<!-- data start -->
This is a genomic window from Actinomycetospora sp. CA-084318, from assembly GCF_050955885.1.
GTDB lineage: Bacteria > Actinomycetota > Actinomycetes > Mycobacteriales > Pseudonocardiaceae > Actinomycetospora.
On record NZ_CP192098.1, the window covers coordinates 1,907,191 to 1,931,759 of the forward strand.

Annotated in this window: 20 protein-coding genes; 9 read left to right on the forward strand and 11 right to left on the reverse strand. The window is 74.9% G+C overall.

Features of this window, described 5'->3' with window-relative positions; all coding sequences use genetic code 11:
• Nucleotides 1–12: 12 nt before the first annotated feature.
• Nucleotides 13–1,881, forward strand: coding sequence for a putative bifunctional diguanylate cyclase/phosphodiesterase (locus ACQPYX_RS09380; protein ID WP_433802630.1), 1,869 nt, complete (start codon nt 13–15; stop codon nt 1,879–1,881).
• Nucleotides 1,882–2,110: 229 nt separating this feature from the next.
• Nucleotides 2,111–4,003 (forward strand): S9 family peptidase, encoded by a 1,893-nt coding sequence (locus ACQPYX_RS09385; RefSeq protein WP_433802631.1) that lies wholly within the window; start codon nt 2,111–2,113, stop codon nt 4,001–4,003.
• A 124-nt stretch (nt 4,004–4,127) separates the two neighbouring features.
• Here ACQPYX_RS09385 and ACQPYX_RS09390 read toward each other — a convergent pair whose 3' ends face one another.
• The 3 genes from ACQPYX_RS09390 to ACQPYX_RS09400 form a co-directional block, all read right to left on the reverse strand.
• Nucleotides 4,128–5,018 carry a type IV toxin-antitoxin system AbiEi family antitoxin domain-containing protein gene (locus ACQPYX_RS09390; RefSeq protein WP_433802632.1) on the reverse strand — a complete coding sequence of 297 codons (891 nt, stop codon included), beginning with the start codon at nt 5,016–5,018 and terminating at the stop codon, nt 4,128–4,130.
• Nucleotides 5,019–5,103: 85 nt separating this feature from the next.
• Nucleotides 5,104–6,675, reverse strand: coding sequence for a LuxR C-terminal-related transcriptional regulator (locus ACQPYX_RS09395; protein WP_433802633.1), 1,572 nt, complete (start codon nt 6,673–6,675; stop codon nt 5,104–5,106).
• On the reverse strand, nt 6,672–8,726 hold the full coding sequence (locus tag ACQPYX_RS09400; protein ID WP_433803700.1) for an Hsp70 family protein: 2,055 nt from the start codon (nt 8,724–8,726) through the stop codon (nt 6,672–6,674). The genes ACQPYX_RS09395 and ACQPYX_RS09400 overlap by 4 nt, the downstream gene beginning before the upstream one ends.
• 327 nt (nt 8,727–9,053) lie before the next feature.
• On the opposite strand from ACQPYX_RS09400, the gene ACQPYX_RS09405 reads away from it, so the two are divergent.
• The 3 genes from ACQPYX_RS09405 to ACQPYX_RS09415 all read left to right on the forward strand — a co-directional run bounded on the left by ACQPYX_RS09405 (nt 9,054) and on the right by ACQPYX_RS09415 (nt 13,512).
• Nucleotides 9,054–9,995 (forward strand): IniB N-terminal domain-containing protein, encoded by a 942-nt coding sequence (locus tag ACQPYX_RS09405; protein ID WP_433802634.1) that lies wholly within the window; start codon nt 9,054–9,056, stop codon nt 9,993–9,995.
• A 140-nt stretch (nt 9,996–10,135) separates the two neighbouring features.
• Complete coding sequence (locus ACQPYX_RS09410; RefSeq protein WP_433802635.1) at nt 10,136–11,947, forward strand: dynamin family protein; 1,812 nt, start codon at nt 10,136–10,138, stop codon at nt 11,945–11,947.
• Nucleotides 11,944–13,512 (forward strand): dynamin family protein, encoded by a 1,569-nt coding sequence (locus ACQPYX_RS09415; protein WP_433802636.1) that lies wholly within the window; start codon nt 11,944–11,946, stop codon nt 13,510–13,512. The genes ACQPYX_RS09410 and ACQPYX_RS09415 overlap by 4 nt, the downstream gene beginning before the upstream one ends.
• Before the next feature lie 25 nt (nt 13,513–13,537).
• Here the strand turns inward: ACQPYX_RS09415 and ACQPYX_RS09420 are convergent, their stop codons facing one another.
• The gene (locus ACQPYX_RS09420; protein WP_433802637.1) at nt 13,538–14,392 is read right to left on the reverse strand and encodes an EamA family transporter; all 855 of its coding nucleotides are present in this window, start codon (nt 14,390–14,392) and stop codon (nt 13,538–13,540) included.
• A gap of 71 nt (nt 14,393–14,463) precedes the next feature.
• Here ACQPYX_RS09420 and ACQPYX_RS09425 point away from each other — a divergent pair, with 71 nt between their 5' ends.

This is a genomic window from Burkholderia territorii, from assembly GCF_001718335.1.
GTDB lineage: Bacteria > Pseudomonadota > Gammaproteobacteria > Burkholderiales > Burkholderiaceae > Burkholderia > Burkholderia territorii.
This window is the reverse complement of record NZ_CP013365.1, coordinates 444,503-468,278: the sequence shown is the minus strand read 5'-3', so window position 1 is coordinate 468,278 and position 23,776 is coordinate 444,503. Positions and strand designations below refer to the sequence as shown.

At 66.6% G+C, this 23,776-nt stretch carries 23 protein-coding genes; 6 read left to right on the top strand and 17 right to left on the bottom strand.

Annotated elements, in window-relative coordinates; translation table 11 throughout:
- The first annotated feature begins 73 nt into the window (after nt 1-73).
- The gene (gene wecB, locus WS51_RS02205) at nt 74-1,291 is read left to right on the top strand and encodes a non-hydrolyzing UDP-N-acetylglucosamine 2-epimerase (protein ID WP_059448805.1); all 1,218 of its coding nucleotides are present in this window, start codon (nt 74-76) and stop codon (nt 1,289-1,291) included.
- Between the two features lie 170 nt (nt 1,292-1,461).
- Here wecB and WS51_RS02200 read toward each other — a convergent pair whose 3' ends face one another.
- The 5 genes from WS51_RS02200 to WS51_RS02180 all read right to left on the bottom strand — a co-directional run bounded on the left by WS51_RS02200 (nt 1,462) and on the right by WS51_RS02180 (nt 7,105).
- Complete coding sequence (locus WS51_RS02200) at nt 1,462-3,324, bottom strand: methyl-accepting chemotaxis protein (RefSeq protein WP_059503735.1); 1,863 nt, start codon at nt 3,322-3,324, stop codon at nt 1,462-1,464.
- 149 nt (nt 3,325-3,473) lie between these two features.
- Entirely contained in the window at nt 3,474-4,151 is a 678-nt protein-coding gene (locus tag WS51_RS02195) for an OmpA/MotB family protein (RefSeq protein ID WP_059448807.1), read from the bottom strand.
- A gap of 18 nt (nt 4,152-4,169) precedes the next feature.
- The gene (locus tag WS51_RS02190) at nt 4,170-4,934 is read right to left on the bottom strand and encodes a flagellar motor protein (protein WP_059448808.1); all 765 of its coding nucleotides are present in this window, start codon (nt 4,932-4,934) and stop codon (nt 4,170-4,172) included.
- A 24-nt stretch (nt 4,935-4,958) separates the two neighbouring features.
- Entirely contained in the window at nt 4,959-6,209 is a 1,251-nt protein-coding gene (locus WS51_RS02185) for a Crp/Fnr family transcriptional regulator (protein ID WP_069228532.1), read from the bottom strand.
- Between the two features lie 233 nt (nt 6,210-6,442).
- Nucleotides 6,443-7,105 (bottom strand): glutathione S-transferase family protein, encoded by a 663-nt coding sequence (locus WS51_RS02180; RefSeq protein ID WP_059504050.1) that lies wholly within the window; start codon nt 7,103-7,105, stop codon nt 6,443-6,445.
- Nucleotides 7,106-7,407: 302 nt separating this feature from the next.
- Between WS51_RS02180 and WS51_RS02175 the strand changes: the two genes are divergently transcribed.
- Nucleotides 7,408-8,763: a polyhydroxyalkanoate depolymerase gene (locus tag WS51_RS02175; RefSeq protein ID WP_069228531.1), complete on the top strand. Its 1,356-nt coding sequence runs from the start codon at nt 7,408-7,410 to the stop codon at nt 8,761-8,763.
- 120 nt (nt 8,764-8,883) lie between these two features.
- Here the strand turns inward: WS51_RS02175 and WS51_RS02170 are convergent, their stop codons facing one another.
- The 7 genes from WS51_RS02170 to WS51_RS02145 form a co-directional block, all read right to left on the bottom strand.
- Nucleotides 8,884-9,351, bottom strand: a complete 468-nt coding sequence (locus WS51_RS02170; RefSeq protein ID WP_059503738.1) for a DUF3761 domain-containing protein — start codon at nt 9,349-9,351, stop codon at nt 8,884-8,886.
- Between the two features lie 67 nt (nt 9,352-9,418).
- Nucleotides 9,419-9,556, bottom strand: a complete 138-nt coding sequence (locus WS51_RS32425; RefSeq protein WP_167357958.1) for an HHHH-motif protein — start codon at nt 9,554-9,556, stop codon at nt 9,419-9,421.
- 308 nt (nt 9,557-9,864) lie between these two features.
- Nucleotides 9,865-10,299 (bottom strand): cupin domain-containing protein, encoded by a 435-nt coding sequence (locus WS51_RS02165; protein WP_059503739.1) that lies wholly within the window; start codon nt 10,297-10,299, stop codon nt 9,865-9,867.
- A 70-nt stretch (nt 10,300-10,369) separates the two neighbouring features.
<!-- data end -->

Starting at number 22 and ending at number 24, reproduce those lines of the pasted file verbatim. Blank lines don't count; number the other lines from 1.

• Complete coding sequence (locus ACQPYX_RS09410; RefSeq protein WP_433802635.1) at nt 10,136–11,947, forward strand: dynamin family protein; 1,812 nt, start codon at nt 10,136–10,138, stop codon at nt 11,945–11,947.
• Nucleotides 11,944–13,512 (forward strand): dynamin family protein, encoded by a 1,569-nt coding sequence (locus ACQPYX_RS09415; protein WP_433802636.1) that lies wholly within the window; start codon nt 11,944–11,946, stop codon nt 13,510–13,512. The genes ACQPYX_RS09410 and ACQPYX_RS09415 overlap by 4 nt, the downstream gene beginning before the upstream one ends.
• Before the next feature lie 25 nt (nt 13,513–13,537).